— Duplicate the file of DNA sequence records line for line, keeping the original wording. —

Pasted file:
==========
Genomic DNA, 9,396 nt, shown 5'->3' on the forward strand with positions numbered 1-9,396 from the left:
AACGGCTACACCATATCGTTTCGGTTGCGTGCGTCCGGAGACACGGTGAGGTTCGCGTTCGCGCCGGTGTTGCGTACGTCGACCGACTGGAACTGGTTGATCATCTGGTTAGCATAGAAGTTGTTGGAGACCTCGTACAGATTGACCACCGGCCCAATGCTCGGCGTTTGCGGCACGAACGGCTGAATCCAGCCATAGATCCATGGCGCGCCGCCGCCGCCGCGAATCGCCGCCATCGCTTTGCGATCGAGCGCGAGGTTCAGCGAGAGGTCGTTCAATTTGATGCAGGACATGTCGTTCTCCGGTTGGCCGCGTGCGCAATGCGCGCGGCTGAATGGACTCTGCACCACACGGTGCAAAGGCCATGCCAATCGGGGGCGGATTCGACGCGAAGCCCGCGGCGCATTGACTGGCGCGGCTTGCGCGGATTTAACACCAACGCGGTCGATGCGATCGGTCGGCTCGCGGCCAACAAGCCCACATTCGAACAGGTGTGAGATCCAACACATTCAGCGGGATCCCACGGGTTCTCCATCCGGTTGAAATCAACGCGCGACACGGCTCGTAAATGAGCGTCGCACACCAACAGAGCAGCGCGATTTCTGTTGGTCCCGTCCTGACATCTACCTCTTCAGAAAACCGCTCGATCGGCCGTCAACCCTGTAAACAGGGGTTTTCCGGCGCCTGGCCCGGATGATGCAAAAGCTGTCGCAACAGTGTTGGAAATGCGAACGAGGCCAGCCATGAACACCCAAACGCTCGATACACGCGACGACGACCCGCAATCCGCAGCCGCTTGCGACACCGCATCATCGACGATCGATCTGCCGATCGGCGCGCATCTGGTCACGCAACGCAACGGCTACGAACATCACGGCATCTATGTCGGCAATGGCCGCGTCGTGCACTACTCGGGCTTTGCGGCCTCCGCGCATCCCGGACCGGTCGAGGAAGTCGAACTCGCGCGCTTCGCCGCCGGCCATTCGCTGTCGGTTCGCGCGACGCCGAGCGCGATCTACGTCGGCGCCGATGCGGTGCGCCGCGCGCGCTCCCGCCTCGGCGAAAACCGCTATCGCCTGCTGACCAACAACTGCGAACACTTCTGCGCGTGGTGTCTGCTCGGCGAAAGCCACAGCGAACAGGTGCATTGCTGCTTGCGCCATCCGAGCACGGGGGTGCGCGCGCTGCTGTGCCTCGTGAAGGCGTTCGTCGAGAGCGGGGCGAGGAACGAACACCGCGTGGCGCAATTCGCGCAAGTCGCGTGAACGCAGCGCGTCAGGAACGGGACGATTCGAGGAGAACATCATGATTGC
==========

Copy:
Genomic DNA, 9,396 nt, shown 5'->3' on the forward strand with positions numbered 1-9,396 from the left:
AACGGCTACACCATATCGTTTCGGTTGCGTGCGTCCGGAGACACGGTGAGGTTCGCGTTCGCGCCGGTGTTGCGTACGTCGACCGACTGGAACTGGTTGATCATCTGGTTAGCATAGAAGTTGTTGGAGACCTCGTACAGATTGACCACCGGCCCAATGCTCGGCGTTTGCGGCACGAACGGCTGAATCCAGCCATAGATCCATGGCGCGCCGCCGCCGCCGCGAATCGCCGCCATCGCTTTGCGATCGAGCGCGAGGTTCAGCGAGAGGTCGTTCAATTTGATGCAGGACATGTCGTTCTCCGGTTGGCCGCGTGCGCAATGCGCGCGGCTGAATGGACTCTGCACCACACGGTGCAAAGGCCATGCCAATCGGGGGCGGATTCGACGCGAAGCCCGCGGCGCATTGACTGGCGCGGCTTGCGCGGATTTAACACCAACGCGGTCGATGCGATCGGTCGGCTCGCGGCCAACAAGCCCACATTCGAACAGGTGTGAGATCCAACACATTCAGCGGGATCCCACGGGTTCTCCATCCGGTTGAAATCAACGCGCGACACGGCTCGTAAATGAGCGTCGCACACCAACAGAGCAGCGCGATTTCTGTTGGTCCCGTCCTGACATCTACCTCTTCAGAAAACCGCTCGATCGGCCGTCAACCCTGTAAACAGGGGTTTTCCGGCGCCTGGCCCGGATGATGCAAAAGCTGTCGCAACAGTGTTGGAAATGCGAACGAGGCCAGCCATGAACACCCAAACGCTCGATACACGCGACGACGACCCGCAATCCGCAGCCGCTTGCGACACCGCATCATCGACGATCGATCTGCCGATCGGCGCGCATCTGGTCACGCAACGCAACGGCTACGAACATCACGGCATCTATGTCGGCAATGGCCGCGTCGTGCACTACTCGGGCTTTGCGGCCTCCGCGCATCCCGGACCGGTCGAGGAAGTCGAACTCGCGCGCTTCGCCGCCGGCCATTCGCTGTCGGTTCGCGCGACGCCGAGCGCGATCTACGTCGGCGCCGATGCGGTGCGCCGCGCGCGCTCCCGCCTCGGCGAAAACCGCTATCGCCTGCTGACCAACAACTGCGAACACTTCTGCGCGTGGTGTCTGCTCGGCGAAAGCCACAGCGAACAGGTGCATTGCTGCTTGCGCCATCCGAGCACGGGGGTGCGCGCGCTGCTGTGCCTCGTGAAGGCGTTCGTCGAGAGCGGGGCGAGGAACGAACACCGCGTGGCGCAATTCGCGCAAGTCGCGTGAACGCAGCGCGTCAGGAACGGGACGATTCGAGGAGAACATCATGATTGC